Today we have seen a small negative print for the latest CPI figures in the UK, although I seem to recall the RPI went negative in 2008/9 so it is not the first time we have seen this in recent years. However, personally I am not getting too worried about that becoming entrenched as you have to go back to the 1920's to 1930's to see the last real period of sustained deflation in the UK.
I would say that we could have faced a similar depression type scenario and deflation in the last few years if the authorities had not learned from history and cranked up the printing presses this time around with the various Quantitative easing measures etc. However, it does mean we are now in uncharted waters, with huge amounts of debt still outstanding and economies generally being sustained by cash being pumped out by central banks and competitive beggar thy neighbour currency depreciation.
Of course it could be that the Central Banks have just delayed the day of reckoning and the word economy and markets could eventually come crashing down under the weight of all this debt as deflation takes hold. In my view though inflation is more likely to be their chosen route to get rid of the debt over time, which they did quite successfully for a few years in the UK after the 2008/9 recession. So it remains to see if the current deflationary episode turns out to be temporary as Governor Carney suggests (although the Banks forecasting record is pretty poor) or if a deflationary debt spiral is taking hold.
No point worrying about these things too much in the short term, so I'm going to continue to invest in the least bad asset class as far as I'm concerned - equities. I believe that will be the best way to protect my capital and income from the ravages of inflation over time, although you have to be prepared to accept some volatility in your capital and income. In the long run we're all dead, but in the meantime I think a decent income producing equity portfolio should do the job for me.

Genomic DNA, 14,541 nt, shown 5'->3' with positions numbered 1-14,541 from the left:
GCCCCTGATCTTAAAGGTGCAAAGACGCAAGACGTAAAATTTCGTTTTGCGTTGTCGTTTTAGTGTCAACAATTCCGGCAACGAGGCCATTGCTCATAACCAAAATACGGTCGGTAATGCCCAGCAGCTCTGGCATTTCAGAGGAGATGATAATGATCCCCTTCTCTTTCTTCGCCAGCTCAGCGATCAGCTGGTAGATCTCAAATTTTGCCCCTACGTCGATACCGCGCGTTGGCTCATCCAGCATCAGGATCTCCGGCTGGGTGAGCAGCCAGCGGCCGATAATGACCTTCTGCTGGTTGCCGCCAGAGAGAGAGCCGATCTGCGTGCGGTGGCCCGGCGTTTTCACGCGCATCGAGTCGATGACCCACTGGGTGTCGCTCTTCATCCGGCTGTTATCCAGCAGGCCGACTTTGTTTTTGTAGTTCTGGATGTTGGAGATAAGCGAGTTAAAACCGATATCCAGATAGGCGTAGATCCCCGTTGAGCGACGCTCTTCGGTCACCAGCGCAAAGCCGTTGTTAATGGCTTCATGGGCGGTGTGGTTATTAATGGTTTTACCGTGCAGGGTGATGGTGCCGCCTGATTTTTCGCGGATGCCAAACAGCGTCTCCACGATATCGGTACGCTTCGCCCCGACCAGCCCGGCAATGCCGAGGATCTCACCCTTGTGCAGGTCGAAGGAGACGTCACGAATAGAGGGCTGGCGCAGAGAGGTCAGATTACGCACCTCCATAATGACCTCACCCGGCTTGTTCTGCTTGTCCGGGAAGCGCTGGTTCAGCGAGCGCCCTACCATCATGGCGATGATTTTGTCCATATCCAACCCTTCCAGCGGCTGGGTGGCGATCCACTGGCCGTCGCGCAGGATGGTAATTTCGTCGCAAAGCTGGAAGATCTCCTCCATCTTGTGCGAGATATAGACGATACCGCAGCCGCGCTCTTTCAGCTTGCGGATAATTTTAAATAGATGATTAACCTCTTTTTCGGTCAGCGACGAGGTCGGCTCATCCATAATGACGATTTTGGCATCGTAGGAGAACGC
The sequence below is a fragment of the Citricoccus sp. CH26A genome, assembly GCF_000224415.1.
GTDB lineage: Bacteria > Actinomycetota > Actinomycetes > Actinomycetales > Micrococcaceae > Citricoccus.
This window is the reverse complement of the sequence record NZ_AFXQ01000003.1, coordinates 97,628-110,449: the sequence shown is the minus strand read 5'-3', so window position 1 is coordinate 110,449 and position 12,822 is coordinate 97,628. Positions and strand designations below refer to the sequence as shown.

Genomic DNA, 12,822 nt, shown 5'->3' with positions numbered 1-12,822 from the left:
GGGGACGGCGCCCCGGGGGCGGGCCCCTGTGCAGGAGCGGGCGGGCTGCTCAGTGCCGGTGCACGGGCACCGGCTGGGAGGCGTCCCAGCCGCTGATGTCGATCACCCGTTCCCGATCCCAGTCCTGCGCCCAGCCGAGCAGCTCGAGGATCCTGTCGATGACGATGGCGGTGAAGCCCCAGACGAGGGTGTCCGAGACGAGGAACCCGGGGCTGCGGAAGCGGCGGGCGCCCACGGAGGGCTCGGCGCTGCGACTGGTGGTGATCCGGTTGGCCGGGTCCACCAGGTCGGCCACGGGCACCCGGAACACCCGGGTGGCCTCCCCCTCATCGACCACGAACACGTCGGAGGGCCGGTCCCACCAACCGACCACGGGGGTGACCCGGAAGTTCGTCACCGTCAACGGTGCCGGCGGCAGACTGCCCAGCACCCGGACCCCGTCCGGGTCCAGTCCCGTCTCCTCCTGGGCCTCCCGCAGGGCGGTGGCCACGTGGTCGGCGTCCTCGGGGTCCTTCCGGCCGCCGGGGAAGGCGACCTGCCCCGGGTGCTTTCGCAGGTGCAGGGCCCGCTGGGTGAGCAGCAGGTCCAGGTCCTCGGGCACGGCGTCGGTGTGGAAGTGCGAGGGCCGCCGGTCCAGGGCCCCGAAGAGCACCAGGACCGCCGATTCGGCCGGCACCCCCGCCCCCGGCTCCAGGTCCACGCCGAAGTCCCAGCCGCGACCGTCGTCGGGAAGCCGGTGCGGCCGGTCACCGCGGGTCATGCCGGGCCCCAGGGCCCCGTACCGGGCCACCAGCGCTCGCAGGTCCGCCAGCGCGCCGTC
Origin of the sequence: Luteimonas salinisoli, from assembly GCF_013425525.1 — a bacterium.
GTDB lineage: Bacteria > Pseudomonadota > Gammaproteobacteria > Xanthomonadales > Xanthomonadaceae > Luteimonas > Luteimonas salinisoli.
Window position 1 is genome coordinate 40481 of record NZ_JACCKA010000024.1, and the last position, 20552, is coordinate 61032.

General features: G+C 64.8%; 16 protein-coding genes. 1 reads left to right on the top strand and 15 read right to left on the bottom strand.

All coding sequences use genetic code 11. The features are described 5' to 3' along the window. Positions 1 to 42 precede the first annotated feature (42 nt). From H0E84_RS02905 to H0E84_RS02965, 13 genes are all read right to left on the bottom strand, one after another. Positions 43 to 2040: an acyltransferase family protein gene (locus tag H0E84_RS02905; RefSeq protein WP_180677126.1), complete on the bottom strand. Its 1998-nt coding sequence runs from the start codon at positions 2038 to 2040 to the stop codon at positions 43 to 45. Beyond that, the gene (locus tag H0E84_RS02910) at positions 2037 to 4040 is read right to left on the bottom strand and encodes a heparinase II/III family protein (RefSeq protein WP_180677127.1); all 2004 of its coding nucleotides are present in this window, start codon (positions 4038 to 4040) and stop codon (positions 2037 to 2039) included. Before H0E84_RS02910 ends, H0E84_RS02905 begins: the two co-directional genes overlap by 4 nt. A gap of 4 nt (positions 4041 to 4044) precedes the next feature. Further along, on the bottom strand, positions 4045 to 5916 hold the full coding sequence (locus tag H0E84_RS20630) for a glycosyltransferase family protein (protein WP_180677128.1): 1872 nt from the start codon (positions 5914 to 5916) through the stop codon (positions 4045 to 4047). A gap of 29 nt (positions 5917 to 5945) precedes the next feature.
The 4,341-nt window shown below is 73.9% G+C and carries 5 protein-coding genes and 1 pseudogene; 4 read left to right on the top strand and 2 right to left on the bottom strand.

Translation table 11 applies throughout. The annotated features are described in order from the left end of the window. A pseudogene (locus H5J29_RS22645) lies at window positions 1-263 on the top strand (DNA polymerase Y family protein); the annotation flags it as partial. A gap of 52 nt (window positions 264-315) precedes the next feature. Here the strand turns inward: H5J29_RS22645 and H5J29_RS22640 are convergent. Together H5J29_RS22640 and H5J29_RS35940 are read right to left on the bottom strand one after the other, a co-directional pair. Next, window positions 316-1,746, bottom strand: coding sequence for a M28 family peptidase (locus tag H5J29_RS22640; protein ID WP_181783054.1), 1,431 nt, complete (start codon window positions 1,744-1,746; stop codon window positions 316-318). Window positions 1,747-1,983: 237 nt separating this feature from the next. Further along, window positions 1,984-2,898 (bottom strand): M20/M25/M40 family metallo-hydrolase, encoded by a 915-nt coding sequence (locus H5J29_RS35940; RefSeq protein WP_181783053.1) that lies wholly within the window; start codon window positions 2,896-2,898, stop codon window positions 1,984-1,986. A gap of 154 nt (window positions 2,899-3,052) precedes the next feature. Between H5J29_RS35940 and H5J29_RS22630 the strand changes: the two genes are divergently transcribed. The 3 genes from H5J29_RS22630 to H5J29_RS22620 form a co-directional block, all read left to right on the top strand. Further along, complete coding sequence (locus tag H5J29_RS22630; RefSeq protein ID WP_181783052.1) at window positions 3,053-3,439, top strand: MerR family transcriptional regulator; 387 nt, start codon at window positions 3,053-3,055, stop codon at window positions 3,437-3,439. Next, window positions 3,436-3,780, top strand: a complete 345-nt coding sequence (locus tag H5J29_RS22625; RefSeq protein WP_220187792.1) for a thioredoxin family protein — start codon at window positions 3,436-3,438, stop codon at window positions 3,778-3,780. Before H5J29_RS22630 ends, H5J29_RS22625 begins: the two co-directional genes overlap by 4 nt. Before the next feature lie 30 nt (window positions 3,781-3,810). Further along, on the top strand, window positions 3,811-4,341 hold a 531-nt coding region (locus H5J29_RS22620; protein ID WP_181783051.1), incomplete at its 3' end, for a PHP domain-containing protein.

If however you believed that deflation was more likely then high quality fixed income and even cash may serve you better as your purchasing power would increase against the falling prices, which might be bad for corporate profits and earnings - witness the food retailing sector recently.
Talking of corporate earnings I see we have had final results from one of the UK's major companies and dividend payer - Vodafone (VOD). They themselves continue to struggle with falling prices and the need to invest in their networks and other technologies for the future. Nevertheless they have delivered a 2% increase in the dividend this year taking it to 11.22 pence to give a yield of 4.9% at the price of 229 pence at pixel time. Within the statement they say they are also planning to increase the payment annually as a sign of their confidence in future cash flow generation, although they don't say by how much, although I see forecasts suggest another 2% or so which beats inflation at the moment. In addition this does at least compare favourably with the other major UK stocks like RD Shell and GlaxoSmithKline who have indicated flat dividends in the next few years, but then they offer yields of around 6% and 5.5% respectively.
So while Vodafone does not score well on the Compound Income Scores with a score of just 2 - I think this is probably distorted to a certain extent by some of the figures being depressed by all the restructuring and corporate changes like the Verizon demerger for example. Therefore in this case, given their position in the European mobile and fixed line markets, I would do a human over ride and suggest that it would be OK as part of a more broadly based income portfolio, but as I always say you pay your money and take your choice and you should do your own research. Or stick to a cash ISA paying 1 or 2% and see how you get on.